There are different and independent billing systems or options to register for the toll system in Norway, to receive discounts and to have billing done automatically:

Before you travel, you can register with EPC PLC . So you have a better overview and you do not receive a separate bill for each toll station. You can then easily transfer the invoice amount or you can simply deduct the amount due from your credit card, whose data can be deposited with EPC PLC. This has the advantage, among other things, that as a driver you can enter and store your data, so that you (and not only) the vehicle owner receive the mail / invoices yourself. This is often useful or even necessary for company cars and vehicles rented in Germany.

Another point in favor of registration is the fact that Oslo has introduced environmental differentiation since last October. If you are not registered with your correct vehicle data (cubic capacity / weight), you automatically pay the maximum amount and thus more than necessary. The system does not know if your camper is lighter than 3.5 tons and therefore calculates the maximum amount if you have not previously registered the correct data. You can register here: Register with EPC.

The path is the destination in Norway

AutoPass is the Norwegian state system of automatic toll collection and thus an alternative to EPC PLC. So you have to and should choose one of the two variants. Advantage of the AutoPass system: The small chip can be used as part of the European EasyGo network in neighboring Sweden as well as in Denmark for toll billing. So you move with this transponder very freely throughout Scandinavia. In addition, you will receive a small discount on the toll due on many routes with the chip. In the future, further functionalities for the chip are planned, such as a link with the new Ferjekort. More information can be found in our article about ferries in Norway .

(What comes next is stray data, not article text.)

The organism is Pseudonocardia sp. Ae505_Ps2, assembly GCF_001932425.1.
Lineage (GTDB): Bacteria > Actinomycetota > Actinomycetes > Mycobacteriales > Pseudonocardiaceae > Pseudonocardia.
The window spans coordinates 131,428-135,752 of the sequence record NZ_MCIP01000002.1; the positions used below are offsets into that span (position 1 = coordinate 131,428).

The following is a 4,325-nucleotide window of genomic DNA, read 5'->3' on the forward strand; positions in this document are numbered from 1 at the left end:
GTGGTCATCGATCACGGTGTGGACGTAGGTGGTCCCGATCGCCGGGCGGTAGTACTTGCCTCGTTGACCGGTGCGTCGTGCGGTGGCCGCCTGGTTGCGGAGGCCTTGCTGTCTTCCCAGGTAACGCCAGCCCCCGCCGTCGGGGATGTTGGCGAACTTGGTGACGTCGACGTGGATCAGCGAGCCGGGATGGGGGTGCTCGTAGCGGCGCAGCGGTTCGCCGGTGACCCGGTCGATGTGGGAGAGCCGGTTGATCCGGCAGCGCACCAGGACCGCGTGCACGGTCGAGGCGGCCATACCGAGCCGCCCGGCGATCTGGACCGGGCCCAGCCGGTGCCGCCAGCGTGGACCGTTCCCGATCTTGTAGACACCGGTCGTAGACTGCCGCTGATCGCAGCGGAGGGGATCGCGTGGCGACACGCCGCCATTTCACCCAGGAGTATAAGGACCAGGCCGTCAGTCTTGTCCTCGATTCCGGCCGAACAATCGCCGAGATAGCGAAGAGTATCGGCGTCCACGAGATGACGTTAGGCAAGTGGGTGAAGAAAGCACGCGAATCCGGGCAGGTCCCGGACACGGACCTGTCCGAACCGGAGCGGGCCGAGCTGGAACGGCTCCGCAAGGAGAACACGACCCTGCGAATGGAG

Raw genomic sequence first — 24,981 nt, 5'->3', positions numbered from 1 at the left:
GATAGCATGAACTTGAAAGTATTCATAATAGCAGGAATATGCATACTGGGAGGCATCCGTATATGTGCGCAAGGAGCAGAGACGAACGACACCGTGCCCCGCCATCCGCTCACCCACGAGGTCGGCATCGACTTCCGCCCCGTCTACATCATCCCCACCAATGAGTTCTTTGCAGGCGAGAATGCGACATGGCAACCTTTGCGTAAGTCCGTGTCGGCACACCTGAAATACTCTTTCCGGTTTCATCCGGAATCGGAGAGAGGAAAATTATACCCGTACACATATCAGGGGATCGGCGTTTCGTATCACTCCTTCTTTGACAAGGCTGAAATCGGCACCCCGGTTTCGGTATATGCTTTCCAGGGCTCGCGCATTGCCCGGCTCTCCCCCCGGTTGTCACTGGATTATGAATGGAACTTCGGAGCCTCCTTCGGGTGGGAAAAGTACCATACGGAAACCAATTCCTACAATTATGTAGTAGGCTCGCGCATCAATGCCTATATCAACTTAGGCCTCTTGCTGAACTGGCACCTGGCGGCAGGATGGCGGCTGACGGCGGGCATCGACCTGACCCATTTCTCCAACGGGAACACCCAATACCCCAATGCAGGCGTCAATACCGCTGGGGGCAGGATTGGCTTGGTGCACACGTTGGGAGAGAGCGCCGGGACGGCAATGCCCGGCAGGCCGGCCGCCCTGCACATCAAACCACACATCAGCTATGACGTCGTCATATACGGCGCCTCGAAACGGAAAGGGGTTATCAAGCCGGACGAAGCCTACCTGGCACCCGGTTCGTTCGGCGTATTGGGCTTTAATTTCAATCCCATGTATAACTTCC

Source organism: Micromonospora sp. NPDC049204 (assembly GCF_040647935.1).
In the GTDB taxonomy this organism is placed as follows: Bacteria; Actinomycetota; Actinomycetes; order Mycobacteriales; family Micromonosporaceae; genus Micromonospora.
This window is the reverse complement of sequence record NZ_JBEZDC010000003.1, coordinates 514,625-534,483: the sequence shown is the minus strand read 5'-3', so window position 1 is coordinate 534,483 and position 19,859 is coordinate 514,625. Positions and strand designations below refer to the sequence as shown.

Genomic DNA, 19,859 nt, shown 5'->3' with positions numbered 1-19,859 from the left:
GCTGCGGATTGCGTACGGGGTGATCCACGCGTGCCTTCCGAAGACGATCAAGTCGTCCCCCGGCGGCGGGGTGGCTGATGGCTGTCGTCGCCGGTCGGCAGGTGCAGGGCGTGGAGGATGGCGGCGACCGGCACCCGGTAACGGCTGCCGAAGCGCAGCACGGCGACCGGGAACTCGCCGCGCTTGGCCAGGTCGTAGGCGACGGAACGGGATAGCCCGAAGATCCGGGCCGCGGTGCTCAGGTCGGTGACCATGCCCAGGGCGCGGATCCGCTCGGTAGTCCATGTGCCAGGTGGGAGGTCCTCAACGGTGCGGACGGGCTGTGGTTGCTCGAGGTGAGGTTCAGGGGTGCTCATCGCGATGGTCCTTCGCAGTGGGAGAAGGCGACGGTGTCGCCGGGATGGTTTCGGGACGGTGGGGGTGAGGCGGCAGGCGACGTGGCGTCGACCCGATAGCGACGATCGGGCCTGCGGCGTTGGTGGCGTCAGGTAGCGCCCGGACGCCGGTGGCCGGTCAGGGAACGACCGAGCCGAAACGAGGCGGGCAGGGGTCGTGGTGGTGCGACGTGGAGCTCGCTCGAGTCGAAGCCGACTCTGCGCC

But is one actually obliged to have a chip for automatic detection on board?

No!! BUT one uses a vehicle that according to approval over 3.5 tons of total weight also has commercial, so the chip is mandatory (even for tourists). Therefore, you will need a chip if you are traveling with a rental mobile home (over 3.5 tons), which is licensed to the company of the landlord. Failure to comply will result in a fine of NOK 8000. If you have rented the vehicle / motorhome from a private person, then this regulation does not apply.

In order to get the AutoPass chip, one must conclude a contract with this authority. The small box will then be sent by post, with instructions on how to mount the chip in the car. For the chip, a deposit of 200 NOK (about 20 €) is due. This rental fee will be refunded once the contract is terminated and the chip has been returned. An exact step by step guide with the screens of the ordering process can be found in this post by us.

The toll fee is divided into two tariff groups:

Tariff group 1 - All vehicles up to 3.5 t and vehicles with class M1. RVs and large cars also belong to the class M1.
Tariff Group 2 - Vehicles over 3.5 t, unless they belong to class M1.

The regional charges are quite different in the whole of Norway and may vary between NOK 10 and NOK 150 in tariff group 1 and between NOK NOK and NOK 595 in tariff group 2. In general, however, a fee between 20 to 40 NOK is due (for the tariff group 1), which corresponds to about 2, - to 4, - €.

If you have a contract with one of the Norwegian toll companies and the AutoPass chip properly attached, you will receive partial discounts from these regional toll companies. In addition, you often get a chip rebate of up to 10% at most stations: Roads and toll companies - overview of fares and discounts